The mysterious artist whose depictions of bare-breasted Apsara dancers and Khmer Rouge soldiers unleashed a public outrage has fought back in a series of pointed attacks on critics
A controversial erotic graphic depiction of an female Khmer Rouge fighter.
AFTER generating a firestorm of criticism for depicting topless Apsara dancers and scantily-clad Khmer Rouge soldiers, the Khmer-American artist who calls himself Reahu lashed back at his detractors in a series of web postings.
"If this brings down the Khmer culture, then your Khmer culture is still under the Khmer Rouge," he wrote in a recent message posted on his website, reahu.net.
Reahu's nude images have struck a nerve with conservative Cambodians, prompting scathing messages on his website and government calls for an outright ban of his website.
Among the critics is noted Cambodian painter Vann Nath, one of the few survivors of Tuol Sleng prison who called the paintings of a bare-breasted female Khmer Rouge soldier disrespectful.
"I am concerned because [Reahu] took the sadness of millions of Cambodian people who suffered during the Khmer Rouge regime and joked around with it like this," he said.
Ing Kantha Phavi, minister of Women's Affairs, said she has requested that the website be blocked in Cambodia, claiming that 70 percent to 80 percent of Cambodian women were offended by the paintings.
"At that time, if [people had been naked] in such a picture, they would have been killed by Khmer Rouge cadres," she said.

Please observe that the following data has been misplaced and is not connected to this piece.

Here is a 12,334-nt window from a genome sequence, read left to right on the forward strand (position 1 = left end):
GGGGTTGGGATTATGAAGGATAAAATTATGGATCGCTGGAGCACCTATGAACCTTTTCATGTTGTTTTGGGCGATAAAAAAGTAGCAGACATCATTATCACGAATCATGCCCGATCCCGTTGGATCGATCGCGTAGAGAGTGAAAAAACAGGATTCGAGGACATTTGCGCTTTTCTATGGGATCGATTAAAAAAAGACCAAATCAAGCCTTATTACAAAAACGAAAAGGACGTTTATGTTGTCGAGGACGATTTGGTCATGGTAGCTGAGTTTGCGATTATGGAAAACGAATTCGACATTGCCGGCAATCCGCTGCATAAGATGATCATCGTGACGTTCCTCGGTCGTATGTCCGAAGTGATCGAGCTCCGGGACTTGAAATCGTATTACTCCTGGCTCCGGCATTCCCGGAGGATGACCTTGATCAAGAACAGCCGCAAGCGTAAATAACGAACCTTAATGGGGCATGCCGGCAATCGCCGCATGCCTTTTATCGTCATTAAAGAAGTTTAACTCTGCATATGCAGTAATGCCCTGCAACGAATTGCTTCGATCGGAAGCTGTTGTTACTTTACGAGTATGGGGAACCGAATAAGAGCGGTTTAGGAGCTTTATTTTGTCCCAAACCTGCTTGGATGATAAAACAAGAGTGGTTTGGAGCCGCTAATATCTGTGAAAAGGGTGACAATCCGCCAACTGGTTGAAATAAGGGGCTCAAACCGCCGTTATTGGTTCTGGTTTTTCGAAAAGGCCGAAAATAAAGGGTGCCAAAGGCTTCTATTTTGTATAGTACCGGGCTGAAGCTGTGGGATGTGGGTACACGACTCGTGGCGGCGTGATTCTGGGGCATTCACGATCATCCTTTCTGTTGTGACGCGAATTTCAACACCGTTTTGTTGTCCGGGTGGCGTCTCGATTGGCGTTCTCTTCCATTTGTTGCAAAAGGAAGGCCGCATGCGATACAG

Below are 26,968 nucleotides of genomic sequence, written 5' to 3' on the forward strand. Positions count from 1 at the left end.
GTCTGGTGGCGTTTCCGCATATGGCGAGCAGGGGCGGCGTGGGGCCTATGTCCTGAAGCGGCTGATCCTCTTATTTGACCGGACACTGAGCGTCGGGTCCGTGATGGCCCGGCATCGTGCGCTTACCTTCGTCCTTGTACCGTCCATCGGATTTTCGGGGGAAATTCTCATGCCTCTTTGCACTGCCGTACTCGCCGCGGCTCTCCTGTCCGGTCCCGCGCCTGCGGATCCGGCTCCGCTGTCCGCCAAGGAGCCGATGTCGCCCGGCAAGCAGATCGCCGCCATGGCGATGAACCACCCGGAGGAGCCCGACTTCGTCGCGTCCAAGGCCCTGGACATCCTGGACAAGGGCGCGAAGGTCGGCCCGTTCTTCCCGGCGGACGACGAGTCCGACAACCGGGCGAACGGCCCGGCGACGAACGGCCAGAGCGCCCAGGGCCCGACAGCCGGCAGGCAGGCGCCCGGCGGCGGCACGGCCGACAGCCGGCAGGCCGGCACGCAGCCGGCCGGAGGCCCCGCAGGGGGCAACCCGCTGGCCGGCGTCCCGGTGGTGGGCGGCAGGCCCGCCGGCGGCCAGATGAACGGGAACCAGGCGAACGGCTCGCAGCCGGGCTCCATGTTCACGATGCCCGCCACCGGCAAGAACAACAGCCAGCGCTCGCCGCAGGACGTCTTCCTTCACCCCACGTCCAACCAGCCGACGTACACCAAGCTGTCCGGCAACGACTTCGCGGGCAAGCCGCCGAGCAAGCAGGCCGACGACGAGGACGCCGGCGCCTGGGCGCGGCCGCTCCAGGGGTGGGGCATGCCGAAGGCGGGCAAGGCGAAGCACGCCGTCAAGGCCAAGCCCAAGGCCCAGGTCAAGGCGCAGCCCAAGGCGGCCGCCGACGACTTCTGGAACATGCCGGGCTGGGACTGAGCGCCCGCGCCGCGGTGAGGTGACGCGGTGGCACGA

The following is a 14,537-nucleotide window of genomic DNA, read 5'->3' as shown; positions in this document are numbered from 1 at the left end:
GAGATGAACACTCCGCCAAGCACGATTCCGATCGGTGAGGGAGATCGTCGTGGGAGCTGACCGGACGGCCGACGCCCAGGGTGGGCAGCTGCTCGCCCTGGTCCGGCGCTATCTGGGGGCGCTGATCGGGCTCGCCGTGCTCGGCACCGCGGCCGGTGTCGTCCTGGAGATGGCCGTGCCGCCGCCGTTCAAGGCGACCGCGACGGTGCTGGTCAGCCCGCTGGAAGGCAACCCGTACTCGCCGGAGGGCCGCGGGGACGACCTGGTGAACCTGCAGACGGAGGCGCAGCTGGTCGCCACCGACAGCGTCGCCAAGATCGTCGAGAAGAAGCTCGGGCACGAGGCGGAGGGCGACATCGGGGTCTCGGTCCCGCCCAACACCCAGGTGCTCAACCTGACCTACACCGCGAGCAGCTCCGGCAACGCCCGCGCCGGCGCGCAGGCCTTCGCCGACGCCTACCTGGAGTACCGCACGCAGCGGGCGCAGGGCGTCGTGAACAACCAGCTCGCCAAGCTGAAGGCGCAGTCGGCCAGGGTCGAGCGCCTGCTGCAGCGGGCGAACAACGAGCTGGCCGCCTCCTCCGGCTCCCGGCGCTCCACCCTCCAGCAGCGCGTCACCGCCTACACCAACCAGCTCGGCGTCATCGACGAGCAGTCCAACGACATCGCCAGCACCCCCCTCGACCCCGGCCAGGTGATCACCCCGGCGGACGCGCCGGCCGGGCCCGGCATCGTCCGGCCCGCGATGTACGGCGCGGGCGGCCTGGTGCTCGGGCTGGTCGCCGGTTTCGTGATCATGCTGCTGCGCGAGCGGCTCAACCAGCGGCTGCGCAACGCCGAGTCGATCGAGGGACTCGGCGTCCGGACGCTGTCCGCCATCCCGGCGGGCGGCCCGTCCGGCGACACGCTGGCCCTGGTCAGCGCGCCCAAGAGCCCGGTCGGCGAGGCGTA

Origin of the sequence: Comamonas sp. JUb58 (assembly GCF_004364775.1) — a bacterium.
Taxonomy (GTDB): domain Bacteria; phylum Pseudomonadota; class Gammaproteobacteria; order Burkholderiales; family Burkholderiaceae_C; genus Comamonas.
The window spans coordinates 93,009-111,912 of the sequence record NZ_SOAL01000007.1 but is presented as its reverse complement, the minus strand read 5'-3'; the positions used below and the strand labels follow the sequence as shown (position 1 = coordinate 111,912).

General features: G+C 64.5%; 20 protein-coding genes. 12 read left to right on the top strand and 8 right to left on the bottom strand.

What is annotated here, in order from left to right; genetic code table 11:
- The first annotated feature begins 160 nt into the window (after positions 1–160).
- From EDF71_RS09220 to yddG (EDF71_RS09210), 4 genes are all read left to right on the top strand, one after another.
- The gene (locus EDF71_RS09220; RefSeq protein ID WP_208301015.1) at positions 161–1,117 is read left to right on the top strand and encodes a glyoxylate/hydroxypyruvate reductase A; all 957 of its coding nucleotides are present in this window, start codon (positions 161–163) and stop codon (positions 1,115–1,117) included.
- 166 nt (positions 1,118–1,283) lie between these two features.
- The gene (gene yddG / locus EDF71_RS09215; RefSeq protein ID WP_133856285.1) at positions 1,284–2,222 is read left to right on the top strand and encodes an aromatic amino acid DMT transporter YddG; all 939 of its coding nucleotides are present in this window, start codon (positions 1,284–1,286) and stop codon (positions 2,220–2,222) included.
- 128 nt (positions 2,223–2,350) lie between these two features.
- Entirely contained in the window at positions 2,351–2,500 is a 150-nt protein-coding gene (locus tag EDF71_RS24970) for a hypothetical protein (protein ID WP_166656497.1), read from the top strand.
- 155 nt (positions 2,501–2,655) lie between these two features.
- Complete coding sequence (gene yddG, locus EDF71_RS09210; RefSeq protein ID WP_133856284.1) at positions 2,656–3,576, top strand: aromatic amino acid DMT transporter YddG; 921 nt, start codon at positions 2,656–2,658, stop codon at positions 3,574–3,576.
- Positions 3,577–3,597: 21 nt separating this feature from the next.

But the artist is standing defiant in the face of the public backlash.
"Please enlighten me: [How can] a picture destroy Khmer culture?" he challenged critics.
"Unless there is something wrong with the culture. If the culture is strong and you have confidence, you shouldn't worry," he wrote in response to often angry comments on his website.
"Judging from the complaints, I wonder how we as Khmer will be able to make it in the 21st Century. Please be open-minded, you must be able to see beyond the four walls surrounding your hut."
Youk Chhang, director of the Document Center of Cambodia, said that many artists expressed their anger at the Khmer Rouge through art.
"Artists use emotional resistance and provocative design, painting what was impossible in the regime in order to reflect their cruelty back at the former Khmer Rouge leaders," he said.
"This is like [artists] pointing an AK-47 into the mouths of former Khmer Rouge leaders."
Reahu's work has also attracted support from many viewers, who accused critics of ignorance of Cambodian art.
"All Apsara women on the walls of our temples reveal the beauty of Khmer women the same way," one person posted on the site. "Are Khmer saying that our Angkor artists were bad too?"
Another user suggested that critical comments should be kept on the website. "It will [show] the contrast between what is art and what is ignorance about art, history and culture."
On his Myspace.com profile, Reahu describes himself as a "pure-bred Khmer" and a college graduate from Chicago.